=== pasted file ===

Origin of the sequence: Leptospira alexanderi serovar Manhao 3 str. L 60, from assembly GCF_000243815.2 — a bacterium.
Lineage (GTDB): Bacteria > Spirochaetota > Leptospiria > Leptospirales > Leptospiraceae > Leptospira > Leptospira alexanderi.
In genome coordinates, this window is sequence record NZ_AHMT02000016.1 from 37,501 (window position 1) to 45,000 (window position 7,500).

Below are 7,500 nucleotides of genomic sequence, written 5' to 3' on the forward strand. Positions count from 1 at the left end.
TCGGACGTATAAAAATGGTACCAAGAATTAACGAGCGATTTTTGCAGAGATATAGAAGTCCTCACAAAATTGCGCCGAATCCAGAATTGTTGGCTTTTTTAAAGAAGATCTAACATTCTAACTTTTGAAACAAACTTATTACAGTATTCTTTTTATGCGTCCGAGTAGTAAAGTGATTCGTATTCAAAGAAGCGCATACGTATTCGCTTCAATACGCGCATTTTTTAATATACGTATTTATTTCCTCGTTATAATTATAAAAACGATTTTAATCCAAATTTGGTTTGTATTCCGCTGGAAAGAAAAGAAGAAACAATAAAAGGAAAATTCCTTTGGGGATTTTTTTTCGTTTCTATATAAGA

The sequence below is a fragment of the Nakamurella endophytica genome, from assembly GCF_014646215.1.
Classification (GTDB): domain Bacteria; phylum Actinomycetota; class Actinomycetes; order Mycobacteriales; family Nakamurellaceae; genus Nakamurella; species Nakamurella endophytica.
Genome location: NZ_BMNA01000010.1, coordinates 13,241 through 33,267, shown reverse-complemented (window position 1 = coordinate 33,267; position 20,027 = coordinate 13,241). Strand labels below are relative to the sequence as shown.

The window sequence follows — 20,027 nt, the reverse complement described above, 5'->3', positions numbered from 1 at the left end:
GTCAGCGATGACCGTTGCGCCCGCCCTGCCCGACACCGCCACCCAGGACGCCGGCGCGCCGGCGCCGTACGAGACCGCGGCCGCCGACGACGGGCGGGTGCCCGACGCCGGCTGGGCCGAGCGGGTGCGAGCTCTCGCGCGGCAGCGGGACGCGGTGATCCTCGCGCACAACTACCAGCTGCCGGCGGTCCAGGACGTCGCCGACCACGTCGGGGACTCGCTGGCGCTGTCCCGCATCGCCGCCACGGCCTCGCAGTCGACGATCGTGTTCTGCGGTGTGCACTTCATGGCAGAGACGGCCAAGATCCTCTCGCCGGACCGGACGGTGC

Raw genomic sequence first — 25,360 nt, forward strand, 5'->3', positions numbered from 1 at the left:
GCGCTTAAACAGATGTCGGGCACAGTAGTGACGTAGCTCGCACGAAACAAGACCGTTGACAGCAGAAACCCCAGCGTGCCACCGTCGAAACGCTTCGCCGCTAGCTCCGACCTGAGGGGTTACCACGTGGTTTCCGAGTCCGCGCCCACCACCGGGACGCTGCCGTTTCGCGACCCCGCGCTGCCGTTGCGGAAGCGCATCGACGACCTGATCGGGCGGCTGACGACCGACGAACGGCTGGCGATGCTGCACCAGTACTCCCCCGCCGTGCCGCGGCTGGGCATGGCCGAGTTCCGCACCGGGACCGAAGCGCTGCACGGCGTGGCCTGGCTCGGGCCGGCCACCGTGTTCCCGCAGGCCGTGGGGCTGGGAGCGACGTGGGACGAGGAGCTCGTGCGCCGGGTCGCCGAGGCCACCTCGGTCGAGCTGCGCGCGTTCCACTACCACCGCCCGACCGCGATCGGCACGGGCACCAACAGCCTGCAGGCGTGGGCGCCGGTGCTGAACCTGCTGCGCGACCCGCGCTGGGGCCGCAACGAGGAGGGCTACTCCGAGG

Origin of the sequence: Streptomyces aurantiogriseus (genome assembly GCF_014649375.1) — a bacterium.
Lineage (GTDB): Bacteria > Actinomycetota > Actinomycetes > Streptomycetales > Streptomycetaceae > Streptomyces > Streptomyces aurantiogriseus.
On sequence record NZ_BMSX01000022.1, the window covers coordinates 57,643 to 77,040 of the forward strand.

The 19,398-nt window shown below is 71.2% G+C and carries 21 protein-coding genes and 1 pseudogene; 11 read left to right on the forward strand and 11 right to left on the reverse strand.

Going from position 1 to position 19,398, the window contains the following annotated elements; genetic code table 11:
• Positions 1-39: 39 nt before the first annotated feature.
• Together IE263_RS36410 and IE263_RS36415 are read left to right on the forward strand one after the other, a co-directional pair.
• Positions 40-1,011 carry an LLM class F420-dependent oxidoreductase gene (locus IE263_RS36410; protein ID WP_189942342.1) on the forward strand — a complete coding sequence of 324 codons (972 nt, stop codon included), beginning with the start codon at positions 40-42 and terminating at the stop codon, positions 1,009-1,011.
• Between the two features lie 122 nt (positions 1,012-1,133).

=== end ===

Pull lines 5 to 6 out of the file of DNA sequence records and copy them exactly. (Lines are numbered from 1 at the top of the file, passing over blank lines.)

TCGGACGTATAAAAATGGTACCAAGAATTAACGAGCGATTTTTGCAGAGATATAGAAGTCCTCACAAAATTGCGCCGAATCCAGAATTGTTGGCTTTTTTAAAGAAGATCTAACATTCTAACTTTTGAAACAAACTTATTACAGTATTCTTTTTATGCGTCCGAGTAGTAAAGTGATTCGTATTCAAAGAAGCGCATACGTATTCGCTTCAATACGCGCATTTTTTAATATACGTATTTATTTCCTCGTTATAATTATAAAAACGATTTTAATCCAAATTTGGTTTGTATTCCGCTGGAAAGAAAAGAAGAAACAATAAAAGGAAAATTCCTTTGGGGATTTTTTTTCGTTTCTATATAAGA

The sequence below is a fragment of the Nakamurella endophytica genome, from assembly GCF_014646215.1.